1879 Four Dollar Gold, Flowing Hair - 1879 $4.00 Gold Stella, Flowing
Hair, PCGS PR65 CAMEO. All Stellas are rare in any condition. They were
struck in gold,
These pattern coins (Gold Stella - Four Dollar Gold) were first suggested by John A. Kasson, then U.S. envoy extraordinary and minister plenipotentiary to Austria-Hungary. It was through the efforts of W.W. Hubbell, who patented the alloy goloid (used in making another pattern piece, the goloid metric dollar), that we have these beautiful and interesting coins. The four-dollar Stella-so called because of the five-pointed star on the reverse-was envisioned by Kasson as America's answer to various foreign gold coins popular in the international market. The British sovereign, Italy's 20 lire, and the 20 pesetas of Spain were three such coins: each smaller than a U.S. five-dollar gold piece, they were used widely in international trade.
The Stella was one of many proposals made to Congress for an international trade coin, and one of only several that made it to pattern-coin form (others include the 1868 five-dollar piece and 1874 Bickford ten-dollar piece). Odds were stacked against the Stella from the start. The denomination of four U.S. dollars didn't match any of the coin's European counterparts, and at any rate the U.S. double eagle (twenty-dollar coin)-already used in international commerce-was a more convenient medium of exchange. The Stella was never minted in quantities for circulation. Those dated 1879 were struck for congressmen to examine. The 1880 coins were secretly made by Mint officials for sale to private collectors.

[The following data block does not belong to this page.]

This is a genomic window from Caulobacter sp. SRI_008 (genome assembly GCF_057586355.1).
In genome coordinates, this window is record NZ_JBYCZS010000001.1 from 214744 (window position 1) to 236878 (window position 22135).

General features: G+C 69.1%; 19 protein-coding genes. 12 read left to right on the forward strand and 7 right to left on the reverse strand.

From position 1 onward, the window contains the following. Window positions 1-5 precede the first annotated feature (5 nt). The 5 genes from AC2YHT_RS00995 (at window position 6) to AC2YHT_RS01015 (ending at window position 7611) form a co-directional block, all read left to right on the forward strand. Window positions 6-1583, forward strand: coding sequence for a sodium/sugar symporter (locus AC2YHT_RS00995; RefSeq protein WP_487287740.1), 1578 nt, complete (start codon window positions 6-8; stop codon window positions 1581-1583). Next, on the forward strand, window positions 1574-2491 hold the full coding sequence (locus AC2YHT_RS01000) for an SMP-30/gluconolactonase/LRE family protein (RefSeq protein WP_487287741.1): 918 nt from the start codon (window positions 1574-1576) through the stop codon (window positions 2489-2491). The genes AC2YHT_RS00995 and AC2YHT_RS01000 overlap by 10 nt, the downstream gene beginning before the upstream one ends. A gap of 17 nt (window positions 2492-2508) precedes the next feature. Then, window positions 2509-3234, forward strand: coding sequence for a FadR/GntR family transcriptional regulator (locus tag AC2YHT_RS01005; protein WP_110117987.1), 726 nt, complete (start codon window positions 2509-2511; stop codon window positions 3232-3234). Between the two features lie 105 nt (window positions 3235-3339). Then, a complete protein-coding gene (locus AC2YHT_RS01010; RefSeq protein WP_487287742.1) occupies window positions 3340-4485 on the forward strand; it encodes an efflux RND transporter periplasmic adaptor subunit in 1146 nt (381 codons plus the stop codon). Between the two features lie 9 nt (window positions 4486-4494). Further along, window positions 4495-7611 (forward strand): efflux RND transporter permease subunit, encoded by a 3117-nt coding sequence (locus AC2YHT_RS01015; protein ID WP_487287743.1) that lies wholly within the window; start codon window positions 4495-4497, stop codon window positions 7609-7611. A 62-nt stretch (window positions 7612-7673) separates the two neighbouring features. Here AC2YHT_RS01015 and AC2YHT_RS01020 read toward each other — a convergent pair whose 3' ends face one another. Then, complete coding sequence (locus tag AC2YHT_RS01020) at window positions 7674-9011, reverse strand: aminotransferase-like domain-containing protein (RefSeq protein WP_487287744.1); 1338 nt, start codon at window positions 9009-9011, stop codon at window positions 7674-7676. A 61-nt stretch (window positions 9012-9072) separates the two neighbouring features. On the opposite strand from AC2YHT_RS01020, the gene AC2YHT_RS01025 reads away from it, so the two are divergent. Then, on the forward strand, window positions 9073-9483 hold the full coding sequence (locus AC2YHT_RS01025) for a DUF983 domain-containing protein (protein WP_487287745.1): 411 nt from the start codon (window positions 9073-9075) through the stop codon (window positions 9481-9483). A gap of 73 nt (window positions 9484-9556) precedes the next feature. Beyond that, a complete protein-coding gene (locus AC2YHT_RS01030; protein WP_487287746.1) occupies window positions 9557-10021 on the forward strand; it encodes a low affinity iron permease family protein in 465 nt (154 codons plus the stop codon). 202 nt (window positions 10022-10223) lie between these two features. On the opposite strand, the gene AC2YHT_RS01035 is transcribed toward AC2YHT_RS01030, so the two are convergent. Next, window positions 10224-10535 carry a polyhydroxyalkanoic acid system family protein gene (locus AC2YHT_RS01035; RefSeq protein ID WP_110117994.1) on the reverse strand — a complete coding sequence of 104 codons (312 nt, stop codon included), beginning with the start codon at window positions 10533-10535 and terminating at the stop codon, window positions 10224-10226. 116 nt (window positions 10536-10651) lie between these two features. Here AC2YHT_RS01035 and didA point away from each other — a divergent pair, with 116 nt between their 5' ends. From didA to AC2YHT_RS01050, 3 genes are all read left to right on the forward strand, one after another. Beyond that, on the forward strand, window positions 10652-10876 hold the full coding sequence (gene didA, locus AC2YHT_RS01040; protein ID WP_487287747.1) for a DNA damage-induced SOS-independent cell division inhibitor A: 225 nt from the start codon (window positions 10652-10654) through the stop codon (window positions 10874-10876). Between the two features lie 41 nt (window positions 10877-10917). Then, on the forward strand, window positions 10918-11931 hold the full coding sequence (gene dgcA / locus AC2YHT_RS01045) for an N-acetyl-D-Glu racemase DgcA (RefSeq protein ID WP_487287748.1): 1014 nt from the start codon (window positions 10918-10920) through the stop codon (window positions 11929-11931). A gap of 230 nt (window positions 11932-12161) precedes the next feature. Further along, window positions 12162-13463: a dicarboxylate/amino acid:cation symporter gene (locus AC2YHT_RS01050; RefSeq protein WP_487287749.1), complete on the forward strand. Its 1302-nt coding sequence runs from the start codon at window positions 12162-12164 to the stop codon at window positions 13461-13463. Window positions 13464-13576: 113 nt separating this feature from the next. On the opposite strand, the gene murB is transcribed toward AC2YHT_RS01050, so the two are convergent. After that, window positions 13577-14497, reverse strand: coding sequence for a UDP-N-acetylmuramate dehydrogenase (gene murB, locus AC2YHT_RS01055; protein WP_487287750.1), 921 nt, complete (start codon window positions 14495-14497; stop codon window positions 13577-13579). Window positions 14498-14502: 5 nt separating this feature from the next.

There are two distinct types in both years of issue. Charles E. Barber designed the Flowing Hair type, and George T. Morgan the Coiled Hair. They were struck as patterns in gold, aluminum, copper, and white metal. (Only those struck in gold are listed here.) It is likely that of the 1879-dated Flowing Hair Stellas, about 15 were struck in 1879, and the rest in 1880. Precise mintage numbers are unknown. The estimates given below are based on surviving pieces, certified population reports, and auction records. Some of the finest known $4.00 Stella Gold Coins specimens are permanently housed in the National Numismatic Collection in the Smithsonian Institution Museum. Others are in private collections, and from time to time find their way to various coin auction houses like Bowers and Merena Galleries and others, while others are sold confidentially via private sales among coin dealers, collectors and coin investors.